The AMS is exploring using funds established through referenda to help pay off its $720-thousand deficit amid the pandemic.
At the AMS Council meeting on January 13, AMS VP Finance Lucia Liang brought up the possibility of using the Sustainable Projects, Childcare Bursary and Clubs Benefit Funds to pay its operating expenses following a drop in revenue.
“The majority of the deficit is coming is the overhead costs of the Nest,” Liang said in an interview with The Ubyssey. According to Liang, the AMS’s businesses are usually able to pay for many of the costs associated with the Nest. However, with fewer students on campus, those businesses have barely been able to break even.
Liang said the AMS has applied for and received government grants to cover some of the deficit. The society has also reduced events spending, delayed hiring and reduced hourly staff to trim the deficit.
Referenda in previous years have established additional student fees which go toward various initiatives. According to numbers presented by Liang at Council, the Sustainable Projects, Childcare Bursary and Clubs Benefit Funds had combined reserves totalling over $1.1 million.
The three funds were approved through referenda, which means that their purposes are bound to the uses described in the questions students voted on. Students can apply for the Sustainable Projects Fund to receive up to $15 thousand for their student-led sustainability project. The Childcare Bursary Fund goes to subsidies for parents, and clubs can apply for money from the largely underspent Clubs Benefit Fund.
Liang said that the AMS is exploring using some of those funds in a way that respects their original purpose while paying down the deficit.
“Can we figure out a solution where we would use some revenue for the purpose as intended, as well as paying off the deficit or to pay a portion or some amount?” Liang said. “I don’t think it’s ever the goal to use money from funds or referendum fees out of spirit [of the referendum questions] or completely different from what they’re intended for. It absolutely has to be in line with the referendum and has to be in line with [AMS] code itself.”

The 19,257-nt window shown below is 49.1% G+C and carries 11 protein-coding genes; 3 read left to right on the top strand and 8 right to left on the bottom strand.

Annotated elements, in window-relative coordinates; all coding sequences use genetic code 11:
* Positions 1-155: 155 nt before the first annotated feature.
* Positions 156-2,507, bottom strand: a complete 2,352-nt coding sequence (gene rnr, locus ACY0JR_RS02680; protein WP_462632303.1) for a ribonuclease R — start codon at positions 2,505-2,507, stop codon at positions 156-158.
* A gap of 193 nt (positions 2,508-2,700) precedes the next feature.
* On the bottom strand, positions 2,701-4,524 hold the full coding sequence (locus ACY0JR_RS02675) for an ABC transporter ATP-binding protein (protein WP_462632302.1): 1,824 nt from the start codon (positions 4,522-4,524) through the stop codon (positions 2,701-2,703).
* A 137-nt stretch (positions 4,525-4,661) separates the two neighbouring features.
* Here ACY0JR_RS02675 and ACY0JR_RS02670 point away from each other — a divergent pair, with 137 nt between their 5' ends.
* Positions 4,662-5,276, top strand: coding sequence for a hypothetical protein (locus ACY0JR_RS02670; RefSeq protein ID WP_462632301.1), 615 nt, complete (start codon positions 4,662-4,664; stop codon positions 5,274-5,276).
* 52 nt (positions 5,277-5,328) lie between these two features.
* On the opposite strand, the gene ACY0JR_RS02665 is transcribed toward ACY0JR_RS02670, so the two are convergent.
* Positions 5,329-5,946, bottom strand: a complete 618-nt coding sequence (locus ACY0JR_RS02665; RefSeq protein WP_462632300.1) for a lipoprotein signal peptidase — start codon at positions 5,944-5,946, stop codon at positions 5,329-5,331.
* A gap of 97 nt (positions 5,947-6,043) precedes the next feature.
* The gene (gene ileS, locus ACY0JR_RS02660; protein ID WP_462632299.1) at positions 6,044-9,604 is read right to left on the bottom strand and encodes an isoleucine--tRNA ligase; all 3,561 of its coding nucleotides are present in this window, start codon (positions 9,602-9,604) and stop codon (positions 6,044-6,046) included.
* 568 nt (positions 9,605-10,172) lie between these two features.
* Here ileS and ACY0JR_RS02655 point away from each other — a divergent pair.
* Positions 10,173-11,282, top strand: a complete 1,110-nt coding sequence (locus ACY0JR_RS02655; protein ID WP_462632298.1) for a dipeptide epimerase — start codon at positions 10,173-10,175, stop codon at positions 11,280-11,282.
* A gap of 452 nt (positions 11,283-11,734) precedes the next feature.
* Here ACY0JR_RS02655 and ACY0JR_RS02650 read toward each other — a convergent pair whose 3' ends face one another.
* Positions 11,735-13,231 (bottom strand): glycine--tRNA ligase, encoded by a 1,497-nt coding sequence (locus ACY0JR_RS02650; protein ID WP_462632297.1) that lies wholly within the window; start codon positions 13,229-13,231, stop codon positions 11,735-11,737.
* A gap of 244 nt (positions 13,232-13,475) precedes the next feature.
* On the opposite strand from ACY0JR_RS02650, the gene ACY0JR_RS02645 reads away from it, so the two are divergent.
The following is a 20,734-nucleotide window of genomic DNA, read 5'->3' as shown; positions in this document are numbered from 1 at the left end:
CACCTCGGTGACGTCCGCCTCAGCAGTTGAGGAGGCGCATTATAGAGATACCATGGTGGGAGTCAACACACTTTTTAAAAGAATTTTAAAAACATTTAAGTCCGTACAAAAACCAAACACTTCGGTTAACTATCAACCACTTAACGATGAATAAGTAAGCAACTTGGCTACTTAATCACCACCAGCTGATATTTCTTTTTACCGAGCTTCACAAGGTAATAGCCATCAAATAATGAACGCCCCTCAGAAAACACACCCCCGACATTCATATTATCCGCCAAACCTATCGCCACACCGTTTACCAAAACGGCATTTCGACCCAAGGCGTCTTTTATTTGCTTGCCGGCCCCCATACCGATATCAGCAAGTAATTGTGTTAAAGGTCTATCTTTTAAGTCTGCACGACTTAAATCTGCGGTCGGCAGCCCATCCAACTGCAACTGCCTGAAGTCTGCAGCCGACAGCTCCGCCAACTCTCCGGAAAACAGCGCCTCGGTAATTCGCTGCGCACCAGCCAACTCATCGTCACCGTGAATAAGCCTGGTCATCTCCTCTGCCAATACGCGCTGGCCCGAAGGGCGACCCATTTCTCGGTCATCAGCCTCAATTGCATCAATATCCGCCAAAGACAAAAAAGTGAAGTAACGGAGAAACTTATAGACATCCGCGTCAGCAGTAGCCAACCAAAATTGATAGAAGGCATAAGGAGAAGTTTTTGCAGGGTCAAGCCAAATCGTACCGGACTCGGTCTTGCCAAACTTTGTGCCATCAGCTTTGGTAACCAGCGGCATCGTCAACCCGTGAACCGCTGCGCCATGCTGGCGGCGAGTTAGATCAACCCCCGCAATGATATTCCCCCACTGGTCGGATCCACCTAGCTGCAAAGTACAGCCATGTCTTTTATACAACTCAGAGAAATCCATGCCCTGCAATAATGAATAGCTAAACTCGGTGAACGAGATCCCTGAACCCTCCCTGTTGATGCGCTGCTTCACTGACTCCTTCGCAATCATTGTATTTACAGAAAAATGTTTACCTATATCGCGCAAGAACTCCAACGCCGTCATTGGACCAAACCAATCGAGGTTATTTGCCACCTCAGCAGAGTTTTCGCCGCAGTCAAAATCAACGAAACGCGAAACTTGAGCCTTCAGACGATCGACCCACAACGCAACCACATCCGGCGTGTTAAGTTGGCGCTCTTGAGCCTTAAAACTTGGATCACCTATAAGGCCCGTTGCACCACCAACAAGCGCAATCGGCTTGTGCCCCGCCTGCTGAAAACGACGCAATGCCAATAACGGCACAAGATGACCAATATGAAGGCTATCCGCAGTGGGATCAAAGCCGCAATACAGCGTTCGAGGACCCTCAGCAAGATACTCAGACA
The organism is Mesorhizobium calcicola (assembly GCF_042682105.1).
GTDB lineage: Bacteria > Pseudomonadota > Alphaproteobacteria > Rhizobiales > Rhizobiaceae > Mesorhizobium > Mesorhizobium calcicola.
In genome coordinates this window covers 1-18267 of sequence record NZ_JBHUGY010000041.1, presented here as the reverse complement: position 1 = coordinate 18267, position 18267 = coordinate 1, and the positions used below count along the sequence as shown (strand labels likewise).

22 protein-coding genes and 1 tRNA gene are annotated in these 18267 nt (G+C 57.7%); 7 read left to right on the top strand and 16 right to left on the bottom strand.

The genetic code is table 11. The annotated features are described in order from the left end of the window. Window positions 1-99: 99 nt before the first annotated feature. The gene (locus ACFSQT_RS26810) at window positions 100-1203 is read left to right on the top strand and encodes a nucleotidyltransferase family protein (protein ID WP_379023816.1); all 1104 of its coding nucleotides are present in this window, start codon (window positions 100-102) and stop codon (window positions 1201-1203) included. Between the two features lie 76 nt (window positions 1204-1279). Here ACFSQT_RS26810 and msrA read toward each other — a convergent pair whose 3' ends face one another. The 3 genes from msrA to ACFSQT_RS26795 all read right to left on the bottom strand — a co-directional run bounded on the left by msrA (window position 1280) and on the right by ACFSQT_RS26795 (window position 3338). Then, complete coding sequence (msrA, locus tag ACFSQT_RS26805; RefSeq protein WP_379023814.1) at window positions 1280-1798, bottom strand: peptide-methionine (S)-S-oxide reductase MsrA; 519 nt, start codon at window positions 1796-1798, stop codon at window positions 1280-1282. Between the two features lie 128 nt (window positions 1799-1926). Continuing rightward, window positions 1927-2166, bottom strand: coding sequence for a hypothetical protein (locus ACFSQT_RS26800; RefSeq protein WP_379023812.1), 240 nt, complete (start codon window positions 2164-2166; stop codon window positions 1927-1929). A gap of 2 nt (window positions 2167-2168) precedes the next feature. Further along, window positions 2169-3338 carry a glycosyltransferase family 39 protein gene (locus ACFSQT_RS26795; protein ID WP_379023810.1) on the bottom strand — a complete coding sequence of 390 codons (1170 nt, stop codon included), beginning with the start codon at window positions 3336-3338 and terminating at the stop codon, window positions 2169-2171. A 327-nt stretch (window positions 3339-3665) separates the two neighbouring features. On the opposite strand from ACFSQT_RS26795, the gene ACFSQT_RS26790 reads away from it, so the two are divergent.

Graduate Studies representative Jackson Schumacher voiced objection to using the referendum funds at the Council meeting.
“In principle, students voted for those funds. There’s a lot of transparency in your student fees in regards to where that money is going. So if we take that money and use it kind of off label, it in my opinion sets a bad precedent,” Schumacher said in an interview with The Ubyssey.
Schumacher also raised specific concerns about using the Childcare Bursary Fund. “The last survey I looked at of grad students, almost 10 per cent of them had a dependent, and with 10,000 grad students struggling with various degrees of financial hardship during a pandemic, you can imagine that results in a lot of childcare hardships. So taking money specifically out of that concerns me.”
According to the 2019 Graduate Student Society Student Satisfaction Survey, 8.9 per cent of respondents had one or more dependents, with two thirds needing childcare services.
Liang defended her approach in response to criticism.
“I don’t think the AMS is trying to go against what the referendum question itself is. It’s just that I think there are different interpretations, and now we’re seeking expert interpretation,” she said.
“At the end of the day, it's up to [AMS] finance committee to decide which projects are aligned with whatever the referendum is, or in code, and then make a decision.”